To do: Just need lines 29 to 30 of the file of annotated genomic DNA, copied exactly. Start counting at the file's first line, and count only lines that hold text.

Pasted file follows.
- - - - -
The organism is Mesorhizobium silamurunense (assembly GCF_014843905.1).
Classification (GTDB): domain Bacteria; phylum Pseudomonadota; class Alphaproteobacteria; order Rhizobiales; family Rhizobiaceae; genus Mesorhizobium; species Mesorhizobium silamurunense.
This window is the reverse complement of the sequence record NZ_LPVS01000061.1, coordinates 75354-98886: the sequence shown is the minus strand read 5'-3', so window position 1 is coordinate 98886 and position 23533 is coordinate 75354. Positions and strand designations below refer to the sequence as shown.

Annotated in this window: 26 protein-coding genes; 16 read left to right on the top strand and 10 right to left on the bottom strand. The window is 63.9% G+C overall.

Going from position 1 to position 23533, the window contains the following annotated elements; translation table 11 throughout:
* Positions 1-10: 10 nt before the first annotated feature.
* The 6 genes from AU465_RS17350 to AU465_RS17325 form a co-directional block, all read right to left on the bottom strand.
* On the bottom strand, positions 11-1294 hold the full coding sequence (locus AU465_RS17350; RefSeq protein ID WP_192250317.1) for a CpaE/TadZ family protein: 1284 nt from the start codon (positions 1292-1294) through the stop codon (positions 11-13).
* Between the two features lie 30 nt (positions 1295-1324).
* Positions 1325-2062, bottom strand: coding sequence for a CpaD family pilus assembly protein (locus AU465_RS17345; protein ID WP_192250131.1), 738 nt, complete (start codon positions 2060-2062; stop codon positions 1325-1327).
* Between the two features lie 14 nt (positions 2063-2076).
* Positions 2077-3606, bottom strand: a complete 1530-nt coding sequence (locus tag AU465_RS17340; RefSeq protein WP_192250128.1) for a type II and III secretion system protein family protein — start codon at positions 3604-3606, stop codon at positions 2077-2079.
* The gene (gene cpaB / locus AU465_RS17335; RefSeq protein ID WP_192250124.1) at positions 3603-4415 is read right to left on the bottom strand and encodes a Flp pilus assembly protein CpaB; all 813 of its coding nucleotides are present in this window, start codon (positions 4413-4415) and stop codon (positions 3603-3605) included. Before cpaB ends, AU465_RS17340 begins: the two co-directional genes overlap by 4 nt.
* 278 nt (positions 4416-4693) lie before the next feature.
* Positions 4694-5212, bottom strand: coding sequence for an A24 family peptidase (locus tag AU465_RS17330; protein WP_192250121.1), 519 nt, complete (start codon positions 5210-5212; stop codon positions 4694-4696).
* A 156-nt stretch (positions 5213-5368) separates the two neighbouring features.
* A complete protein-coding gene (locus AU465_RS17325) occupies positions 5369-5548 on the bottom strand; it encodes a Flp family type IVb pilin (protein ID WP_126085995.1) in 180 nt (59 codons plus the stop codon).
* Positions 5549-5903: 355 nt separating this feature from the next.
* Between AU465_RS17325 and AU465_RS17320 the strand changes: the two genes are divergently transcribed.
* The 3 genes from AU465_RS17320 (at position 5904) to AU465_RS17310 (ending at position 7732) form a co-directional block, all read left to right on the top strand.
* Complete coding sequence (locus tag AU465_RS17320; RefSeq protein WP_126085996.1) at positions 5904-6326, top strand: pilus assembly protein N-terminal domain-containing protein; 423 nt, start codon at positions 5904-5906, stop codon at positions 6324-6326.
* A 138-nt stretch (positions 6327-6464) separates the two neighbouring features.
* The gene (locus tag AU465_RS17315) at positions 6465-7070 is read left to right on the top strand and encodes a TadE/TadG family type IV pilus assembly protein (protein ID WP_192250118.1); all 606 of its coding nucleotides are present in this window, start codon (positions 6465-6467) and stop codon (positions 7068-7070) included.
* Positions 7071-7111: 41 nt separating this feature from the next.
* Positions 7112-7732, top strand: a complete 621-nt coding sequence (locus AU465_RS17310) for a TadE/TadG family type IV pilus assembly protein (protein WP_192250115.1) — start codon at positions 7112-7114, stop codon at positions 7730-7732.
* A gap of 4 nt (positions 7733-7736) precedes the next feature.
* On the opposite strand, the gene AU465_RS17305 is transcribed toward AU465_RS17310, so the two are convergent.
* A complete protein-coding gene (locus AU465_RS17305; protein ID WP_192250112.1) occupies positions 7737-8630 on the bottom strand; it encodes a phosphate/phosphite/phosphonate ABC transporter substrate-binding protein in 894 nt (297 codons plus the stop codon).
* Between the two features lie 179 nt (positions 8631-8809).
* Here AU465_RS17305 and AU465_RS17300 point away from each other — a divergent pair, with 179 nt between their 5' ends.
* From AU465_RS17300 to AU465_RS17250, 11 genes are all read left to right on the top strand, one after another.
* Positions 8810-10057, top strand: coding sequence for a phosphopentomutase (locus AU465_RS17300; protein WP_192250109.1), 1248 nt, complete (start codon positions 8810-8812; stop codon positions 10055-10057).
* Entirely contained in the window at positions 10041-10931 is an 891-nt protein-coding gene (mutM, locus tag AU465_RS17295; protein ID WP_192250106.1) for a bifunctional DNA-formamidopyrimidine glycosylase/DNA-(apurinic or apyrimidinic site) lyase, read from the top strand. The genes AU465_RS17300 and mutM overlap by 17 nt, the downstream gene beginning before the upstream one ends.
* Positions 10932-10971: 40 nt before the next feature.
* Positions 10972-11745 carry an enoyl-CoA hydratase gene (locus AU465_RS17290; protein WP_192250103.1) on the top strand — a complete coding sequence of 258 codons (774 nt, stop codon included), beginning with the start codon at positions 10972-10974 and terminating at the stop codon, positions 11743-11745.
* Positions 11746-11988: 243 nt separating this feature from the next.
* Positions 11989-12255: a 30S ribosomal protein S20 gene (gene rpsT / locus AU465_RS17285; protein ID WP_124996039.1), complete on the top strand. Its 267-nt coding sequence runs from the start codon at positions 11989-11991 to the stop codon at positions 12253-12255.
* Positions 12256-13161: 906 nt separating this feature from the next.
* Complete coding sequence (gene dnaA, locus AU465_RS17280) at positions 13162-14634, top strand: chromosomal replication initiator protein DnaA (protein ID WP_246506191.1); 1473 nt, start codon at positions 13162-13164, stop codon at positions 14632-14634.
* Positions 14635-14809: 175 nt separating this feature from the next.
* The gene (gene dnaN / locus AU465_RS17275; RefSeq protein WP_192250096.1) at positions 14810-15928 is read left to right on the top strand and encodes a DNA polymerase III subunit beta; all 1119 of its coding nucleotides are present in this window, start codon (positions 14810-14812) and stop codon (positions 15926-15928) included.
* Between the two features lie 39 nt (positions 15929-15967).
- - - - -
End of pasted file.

* Between the two features lie 179 nt (positions 8631-8809).
* Here AU465_RS17305 and AU465_RS17300 point away from each other — a divergent pair, with 179 nt between their 5' ends.